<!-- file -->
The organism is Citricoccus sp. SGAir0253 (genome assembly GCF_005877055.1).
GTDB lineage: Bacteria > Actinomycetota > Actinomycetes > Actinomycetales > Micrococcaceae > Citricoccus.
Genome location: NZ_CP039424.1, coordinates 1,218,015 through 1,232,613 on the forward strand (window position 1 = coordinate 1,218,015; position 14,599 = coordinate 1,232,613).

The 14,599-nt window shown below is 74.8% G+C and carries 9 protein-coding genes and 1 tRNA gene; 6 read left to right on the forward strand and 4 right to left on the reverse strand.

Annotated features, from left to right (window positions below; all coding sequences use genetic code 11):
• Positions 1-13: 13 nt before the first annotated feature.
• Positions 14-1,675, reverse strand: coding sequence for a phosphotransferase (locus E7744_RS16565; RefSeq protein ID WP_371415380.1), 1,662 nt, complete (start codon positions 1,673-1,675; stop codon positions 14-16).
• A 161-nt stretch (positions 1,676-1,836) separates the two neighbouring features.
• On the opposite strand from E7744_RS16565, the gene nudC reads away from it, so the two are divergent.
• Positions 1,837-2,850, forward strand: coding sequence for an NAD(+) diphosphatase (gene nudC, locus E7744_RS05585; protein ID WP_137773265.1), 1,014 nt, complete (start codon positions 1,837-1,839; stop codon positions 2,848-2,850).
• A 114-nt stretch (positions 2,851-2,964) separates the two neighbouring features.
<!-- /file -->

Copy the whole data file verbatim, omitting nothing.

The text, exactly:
The organism is Citricoccus sp. SGAir0253 (genome assembly GCF_005877055.1).
GTDB lineage: Bacteria > Actinomycetota > Actinomycetes > Actinomycetales > Micrococcaceae > Citricoccus.
Genome location: NZ_CP039424.1, coordinates 1,218,015 through 1,232,613 on the forward strand (window position 1 = coordinate 1,218,015; position 14,599 = coordinate 1,232,613).

The 14,599-nt window shown below is 74.8% G+C and carries 9 protein-coding genes and 1 tRNA gene; 6 read left to right on the forward strand and 4 right to left on the reverse strand.

Annotated features, from left to right (window positions below; all coding sequences use genetic code 11):
• Positions 1-13: 13 nt before the first annotated feature.
• Positions 14-1,675, reverse strand: coding sequence for a phosphotransferase (locus E7744_RS16565; RefSeq protein ID WP_371415380.1), 1,662 nt, complete (start codon positions 1,673-1,675; stop codon positions 14-16).
• A 161-nt stretch (positions 1,676-1,836) separates the two neighbouring features.
• On the opposite strand from E7744_RS16565, the gene nudC reads away from it, so the two are divergent.
• Positions 1,837-2,850, forward strand: coding sequence for an NAD(+) diphosphatase (gene nudC, locus E7744_RS05585; protein ID WP_137773265.1), 1,014 nt, complete (start codon positions 1,837-1,839; stop codon positions 2,848-2,850).
• A 114-nt stretch (positions 2,851-2,964) separates the two neighbouring features.